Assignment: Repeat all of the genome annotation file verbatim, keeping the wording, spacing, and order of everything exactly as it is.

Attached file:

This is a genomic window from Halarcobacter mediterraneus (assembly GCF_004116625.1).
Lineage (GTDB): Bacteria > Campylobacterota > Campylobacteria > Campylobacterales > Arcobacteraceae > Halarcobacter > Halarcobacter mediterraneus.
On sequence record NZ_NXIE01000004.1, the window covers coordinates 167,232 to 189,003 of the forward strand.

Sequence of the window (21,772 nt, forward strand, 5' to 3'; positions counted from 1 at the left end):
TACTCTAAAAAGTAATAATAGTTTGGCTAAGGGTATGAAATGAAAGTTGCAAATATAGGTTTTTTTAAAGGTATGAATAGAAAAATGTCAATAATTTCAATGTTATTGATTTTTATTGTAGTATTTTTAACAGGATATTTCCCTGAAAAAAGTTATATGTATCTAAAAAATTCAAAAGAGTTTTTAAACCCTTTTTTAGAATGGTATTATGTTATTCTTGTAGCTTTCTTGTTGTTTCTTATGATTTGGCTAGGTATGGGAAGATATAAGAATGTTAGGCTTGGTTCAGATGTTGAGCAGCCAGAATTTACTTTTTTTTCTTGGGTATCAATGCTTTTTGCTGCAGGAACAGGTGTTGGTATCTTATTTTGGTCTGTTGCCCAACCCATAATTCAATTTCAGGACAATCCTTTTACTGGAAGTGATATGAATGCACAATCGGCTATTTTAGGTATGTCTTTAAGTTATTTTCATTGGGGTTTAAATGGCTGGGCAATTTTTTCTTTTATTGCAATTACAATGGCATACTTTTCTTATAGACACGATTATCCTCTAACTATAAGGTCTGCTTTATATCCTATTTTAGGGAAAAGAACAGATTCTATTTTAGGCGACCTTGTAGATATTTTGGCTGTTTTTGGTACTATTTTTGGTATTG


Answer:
This is a genomic window from Halarcobacter mediterraneus (assembly GCF_004116625.1).
Lineage (GTDB): Bacteria > Campylobacterota > Campylobacteria > Campylobacterales > Arcobacteraceae > Halarcobacter > Halarcobacter mediterraneus.
On sequence record NZ_NXIE01000004.1, the window covers coordinates 167,232 to 189,003 of the forward strand.

Sequence of the window (21,772 nt, forward strand, 5' to 3'; positions counted from 1 at the left end):
TACTCTAAAAAGTAATAATAGTTTGGCTAAGGGTATGAAATGAAAGTTGCAAATATAGGTTTTTTTAAAGGTATGAATAGAAAAATGTCAATAATTTCAATGTTATTGATTTTTATTGTAGTATTTTTAACAGGATATTTCCCTGAAAAAAGTTATATGTATCTAAAAAATTCAAAAGAGTTTTTAAACCCTTTTTTAGAATGGTATTATGTTATTCTTGTAGCTTTCTTGTTGTTTCTTATGATTTGGCTAGGTATGGGAAGATATAAGAATGTTAGGCTTGGTTCAGATGTTGAGCAGCCAGAATTTACTTTTTTTTCTTGGGTATCAATGCTTTTTGCTGCAGGAACAGGTGTTGGTATCTTATTTTGGTCTGTTGCCCAACCCATAATTCAATTTCAGGACAATCCTTTTACTGGAAGTGATATGAATGCACAATCGGCTATTTTAGGTATGTCTTTAAGTTATTTTCATTGGGGTTTAAATGGCTGGGCAATTTTTTCTTTTATTGCAATTACAATGGCATACTTTTCTTATAGACACGATTATCCTCTAACTATAAGGTCTGCTTTATATCCTATTTTAGGGAAAAGAACAGATTCTATTTTAGGCGACCTTGTAGATATTTTGGCTGTTTTTGGTACTATTTTTGGTATTG